Book Review - May/June 2012
Uncommon Service: How to Win by Putting Customers at the Core of Your Business
Authors: Frances Frei and Anne Morriss
Publisher: Harvard Business Review Press
Reviewed by Terri Schlichenmeyer
You’ve never had a worse shopping experience in your life. There was no salesperson on the floor and when you finally spotted a human being with a name tag, she was surly. The cashier snarled a sarcastic “thanks” before literally throwing your purchase in a bag and shoving it across the counter. You vowed never to shop there again and that you would never allow your employees to behave that way. You know good customer service when you see it, but in Uncommon Service by Frances Frei and Anne Morriss, you’ll learn how to do it best.
How can you make sure that you’re not losing business because of abysmal customer service? Frei and Morriss say that the first — and hardest — thing to do is to “have the stomach to do some things badly.” To achieve that, you must understand “The Four Service Truths,” the first of which is, you can’t be good at everything. Excellence comes at a price. There are certain things about your business that your customers value more than others. What’s not important to them probably shouldn’t be overly important to you. But you can’t give stellar customer service away for free. Someone has to pay for it, whether you raise prices (the easiest to do), reduce costs, or teach your customers to do some of the hard work for you (the fun thing to do). The good news is that the fun way “gets the most attention.”
Bad customer service is not the fault of your employees. Your hiring process might be all wrong; the job may be poorly designed; IT tools may be overwhelming. Perhaps training is inadequate; perhaps you’re giving employees too many tangible incentives and not enough pride in their jobs. Know that customer management is important. Give customers some level of involvement. Let them serve themselves. And if all else fails, fire them.
Uncommon Service starts out as dry as a museum bone, but things soon begin to sound like fun for both customers and employees. Through examples from the Internet, banking, retail and service industries, the authors prove that their Four Truths are real truths. While there are some dig-in-deep exercises, most of what is suggested is easy to do and will give businessowners greater insight to their business. Uncommon Service is uncommonly helpful. If you’re a businessowner, read it soon.
Freeman: A Novel
By Leonard Pitts Jr.
Agate/Bolden, May 2012
$16, 401 pp.
It is a few days after the Civil War following General Lee’s surrender and the institution of slavery in America has ended. Sam Freeman, an educated escaped slave from the brutal South who found work at the Library Company of Philadelphia, decides to return to Mississippi with the hopes of reuniting with his wife, whom he had left 15 years ago. As Sam’s journey begins, he befriends Ben, who is also heading South. Ben is a constant reminder that Sam’s experiences as “a free man” are uncommon. In the meantime, Prudence Cafferty Kent, a strong-willed widow from Boston, travels to the South with her “sister” Bonnie, a Black woman, on a different mission. Hers is to fulfill the wish of her deceased abolitionist father and open a school for freed Negroes. Once there, the women face the hostilities of white townspeople who believe Blacks have no right to education. Pulitzer Prize-winning journalist Leonard Pitts Jr., is a compelling storyteller and in Freeman he explores the meanings of freedom; he expresses a tone of sympathy for his characters’ troubles in this gripping tale about sacrifice and determination.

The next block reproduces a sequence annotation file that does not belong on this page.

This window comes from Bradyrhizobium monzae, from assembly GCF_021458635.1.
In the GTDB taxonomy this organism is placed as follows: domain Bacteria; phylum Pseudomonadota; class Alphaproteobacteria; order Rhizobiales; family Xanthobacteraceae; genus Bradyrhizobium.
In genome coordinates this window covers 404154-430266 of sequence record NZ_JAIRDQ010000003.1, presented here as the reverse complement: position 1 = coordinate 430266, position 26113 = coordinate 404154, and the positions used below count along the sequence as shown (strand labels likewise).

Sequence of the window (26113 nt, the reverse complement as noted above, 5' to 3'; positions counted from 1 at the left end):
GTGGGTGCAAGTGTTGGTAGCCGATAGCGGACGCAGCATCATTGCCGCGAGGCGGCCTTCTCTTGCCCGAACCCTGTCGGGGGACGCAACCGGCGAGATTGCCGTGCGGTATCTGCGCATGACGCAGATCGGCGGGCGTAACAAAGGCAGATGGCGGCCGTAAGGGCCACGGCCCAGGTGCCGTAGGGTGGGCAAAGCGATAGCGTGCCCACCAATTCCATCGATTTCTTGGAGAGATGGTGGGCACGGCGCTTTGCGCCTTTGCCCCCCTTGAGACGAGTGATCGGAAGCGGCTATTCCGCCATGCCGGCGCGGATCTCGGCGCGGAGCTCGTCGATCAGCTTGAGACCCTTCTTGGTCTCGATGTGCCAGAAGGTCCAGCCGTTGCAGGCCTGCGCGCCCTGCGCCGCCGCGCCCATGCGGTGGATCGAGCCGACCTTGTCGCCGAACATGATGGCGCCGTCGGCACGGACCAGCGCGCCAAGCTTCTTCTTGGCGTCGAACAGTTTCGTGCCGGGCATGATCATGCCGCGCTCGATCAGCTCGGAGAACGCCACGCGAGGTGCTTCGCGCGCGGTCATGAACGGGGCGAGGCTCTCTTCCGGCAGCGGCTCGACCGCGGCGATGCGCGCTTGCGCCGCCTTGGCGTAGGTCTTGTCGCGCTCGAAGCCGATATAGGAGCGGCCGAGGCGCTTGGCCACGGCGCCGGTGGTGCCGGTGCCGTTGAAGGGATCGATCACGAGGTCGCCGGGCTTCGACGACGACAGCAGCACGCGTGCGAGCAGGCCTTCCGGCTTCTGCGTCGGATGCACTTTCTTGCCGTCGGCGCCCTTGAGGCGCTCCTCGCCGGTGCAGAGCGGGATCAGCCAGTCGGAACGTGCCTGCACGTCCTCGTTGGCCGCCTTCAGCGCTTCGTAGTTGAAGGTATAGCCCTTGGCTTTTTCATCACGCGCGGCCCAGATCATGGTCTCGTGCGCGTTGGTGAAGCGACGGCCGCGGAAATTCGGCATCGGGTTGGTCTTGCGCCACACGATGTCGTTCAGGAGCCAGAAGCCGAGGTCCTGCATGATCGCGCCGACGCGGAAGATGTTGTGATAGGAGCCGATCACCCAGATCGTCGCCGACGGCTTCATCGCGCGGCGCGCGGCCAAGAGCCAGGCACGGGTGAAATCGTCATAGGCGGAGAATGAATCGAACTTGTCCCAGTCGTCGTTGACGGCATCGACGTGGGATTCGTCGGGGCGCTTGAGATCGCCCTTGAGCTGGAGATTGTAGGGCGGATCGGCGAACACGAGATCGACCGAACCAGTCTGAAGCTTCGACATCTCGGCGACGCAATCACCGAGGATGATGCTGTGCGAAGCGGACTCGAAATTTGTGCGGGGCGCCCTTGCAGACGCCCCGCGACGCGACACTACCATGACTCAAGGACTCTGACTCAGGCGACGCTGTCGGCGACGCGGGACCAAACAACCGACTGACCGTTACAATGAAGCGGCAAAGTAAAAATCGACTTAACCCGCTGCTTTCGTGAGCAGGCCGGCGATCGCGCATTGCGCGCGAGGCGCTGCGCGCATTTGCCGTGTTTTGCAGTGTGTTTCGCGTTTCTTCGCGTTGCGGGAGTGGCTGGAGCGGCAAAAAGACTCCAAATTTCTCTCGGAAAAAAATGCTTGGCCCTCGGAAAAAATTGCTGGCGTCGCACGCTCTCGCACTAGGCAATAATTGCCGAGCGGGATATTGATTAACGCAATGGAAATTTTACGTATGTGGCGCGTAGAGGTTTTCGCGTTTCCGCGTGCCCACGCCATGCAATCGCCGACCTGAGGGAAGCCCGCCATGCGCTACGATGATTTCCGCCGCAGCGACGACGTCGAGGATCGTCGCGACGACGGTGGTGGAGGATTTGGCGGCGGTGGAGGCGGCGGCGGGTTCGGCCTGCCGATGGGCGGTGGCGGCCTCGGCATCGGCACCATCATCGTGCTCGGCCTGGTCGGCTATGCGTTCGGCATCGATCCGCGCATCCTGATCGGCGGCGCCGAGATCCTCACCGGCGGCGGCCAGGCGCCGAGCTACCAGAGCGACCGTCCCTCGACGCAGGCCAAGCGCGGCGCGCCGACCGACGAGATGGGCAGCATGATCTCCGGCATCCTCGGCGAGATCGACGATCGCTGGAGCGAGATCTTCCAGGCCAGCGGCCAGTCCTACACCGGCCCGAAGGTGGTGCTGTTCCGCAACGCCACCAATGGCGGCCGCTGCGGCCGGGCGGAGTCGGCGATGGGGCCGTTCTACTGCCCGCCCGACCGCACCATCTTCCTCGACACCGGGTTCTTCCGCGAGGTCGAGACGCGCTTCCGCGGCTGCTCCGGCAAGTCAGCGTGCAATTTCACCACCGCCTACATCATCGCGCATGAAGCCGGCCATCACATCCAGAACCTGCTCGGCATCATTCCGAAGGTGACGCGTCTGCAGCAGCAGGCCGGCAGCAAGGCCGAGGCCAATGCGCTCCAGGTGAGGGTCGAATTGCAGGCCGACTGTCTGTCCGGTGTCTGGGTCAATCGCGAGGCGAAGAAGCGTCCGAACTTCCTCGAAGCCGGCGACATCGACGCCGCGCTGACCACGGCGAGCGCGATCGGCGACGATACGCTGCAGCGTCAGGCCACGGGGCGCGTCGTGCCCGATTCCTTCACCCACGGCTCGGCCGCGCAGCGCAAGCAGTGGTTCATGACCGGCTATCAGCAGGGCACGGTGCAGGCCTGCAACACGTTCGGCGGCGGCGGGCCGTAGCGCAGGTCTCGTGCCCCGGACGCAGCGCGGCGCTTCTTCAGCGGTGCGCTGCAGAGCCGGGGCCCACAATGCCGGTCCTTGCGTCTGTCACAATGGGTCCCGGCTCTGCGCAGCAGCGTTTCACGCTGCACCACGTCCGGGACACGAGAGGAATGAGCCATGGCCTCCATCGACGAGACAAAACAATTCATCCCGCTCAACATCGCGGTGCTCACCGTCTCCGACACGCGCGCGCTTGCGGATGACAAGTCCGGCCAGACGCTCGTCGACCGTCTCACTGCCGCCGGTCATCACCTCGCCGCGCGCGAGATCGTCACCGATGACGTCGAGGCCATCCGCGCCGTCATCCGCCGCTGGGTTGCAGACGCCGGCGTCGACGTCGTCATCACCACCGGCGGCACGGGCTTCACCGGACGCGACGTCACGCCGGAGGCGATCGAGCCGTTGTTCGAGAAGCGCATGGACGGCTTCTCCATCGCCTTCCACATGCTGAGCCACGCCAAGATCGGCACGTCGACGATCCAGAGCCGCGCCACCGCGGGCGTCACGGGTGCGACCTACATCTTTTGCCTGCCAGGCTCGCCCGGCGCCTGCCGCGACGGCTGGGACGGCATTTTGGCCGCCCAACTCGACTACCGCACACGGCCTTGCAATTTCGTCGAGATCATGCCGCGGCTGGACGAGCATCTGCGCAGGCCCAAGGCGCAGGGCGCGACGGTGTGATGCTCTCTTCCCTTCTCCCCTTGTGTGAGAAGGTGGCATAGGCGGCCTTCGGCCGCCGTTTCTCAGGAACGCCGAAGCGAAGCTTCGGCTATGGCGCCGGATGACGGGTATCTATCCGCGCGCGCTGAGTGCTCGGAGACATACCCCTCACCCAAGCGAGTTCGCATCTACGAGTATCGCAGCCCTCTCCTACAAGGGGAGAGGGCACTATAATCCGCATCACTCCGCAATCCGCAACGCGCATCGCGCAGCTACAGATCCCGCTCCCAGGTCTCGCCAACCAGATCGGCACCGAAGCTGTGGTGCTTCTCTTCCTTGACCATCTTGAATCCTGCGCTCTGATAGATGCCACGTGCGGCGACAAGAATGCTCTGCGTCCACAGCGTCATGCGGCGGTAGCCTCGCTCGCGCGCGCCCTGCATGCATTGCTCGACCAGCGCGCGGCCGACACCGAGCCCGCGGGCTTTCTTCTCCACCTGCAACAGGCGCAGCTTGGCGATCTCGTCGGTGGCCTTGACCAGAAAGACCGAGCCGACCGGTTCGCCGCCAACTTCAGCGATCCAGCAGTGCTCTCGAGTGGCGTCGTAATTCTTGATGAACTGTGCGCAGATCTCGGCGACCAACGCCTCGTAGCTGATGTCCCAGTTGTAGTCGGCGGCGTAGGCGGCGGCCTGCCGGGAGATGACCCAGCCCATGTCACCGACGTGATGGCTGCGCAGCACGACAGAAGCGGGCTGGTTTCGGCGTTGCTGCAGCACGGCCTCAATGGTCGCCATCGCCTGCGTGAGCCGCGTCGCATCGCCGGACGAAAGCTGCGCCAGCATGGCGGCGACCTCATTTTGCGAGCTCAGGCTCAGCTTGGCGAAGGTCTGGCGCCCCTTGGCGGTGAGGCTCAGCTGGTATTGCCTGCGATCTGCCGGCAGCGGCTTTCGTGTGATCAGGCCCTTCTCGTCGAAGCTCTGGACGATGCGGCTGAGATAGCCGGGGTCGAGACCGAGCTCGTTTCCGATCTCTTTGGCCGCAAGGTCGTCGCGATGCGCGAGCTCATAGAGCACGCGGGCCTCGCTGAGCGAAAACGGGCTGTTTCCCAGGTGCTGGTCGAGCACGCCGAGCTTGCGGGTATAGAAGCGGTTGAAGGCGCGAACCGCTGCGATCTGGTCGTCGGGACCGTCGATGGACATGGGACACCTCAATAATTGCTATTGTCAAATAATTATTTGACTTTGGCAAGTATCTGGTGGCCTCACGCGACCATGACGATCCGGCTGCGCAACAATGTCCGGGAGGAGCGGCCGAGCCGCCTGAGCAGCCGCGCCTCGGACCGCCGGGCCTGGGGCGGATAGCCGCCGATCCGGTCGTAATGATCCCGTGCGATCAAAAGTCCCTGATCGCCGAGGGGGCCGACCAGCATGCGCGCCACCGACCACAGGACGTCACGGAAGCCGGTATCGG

Black Cool: One Thousand
Streams of Blackness
By Rebecca Walker
Soft Skull Press, February 2012
$14.95, 164 pp.
How inventive that the word “cool” does not ascribe to one definition. Most times when the word is used nowadays, it’s to describe something of someone’s character. As conveyed in the collection of essays presented in Black Cool: One Thousand Streams of Blackness, cool is also something experienced, something observed. In Black Cool, several of today’s cultural intellectuals identify some of the characteristics of cool and from the 16 essays gathered comes a wide range of elements such as audacity, reserve, resistance and soul to add to the definition. Walker stated, “I wanted to understand actually what is transmits that idea of cool, that notion of cool, vibe of cool.” The writers do an impressive job of pinpointing the moment when they recognized or identified cool in their own lives and within our culture. The reader comes away reminded that cool is not just an attitude, a sound, or a look. Cool is part of the Black aesthetic and also an innate survival mechanism that keeps many of us inspired and standing proud.
— Reviewed by Clarence V. Reynold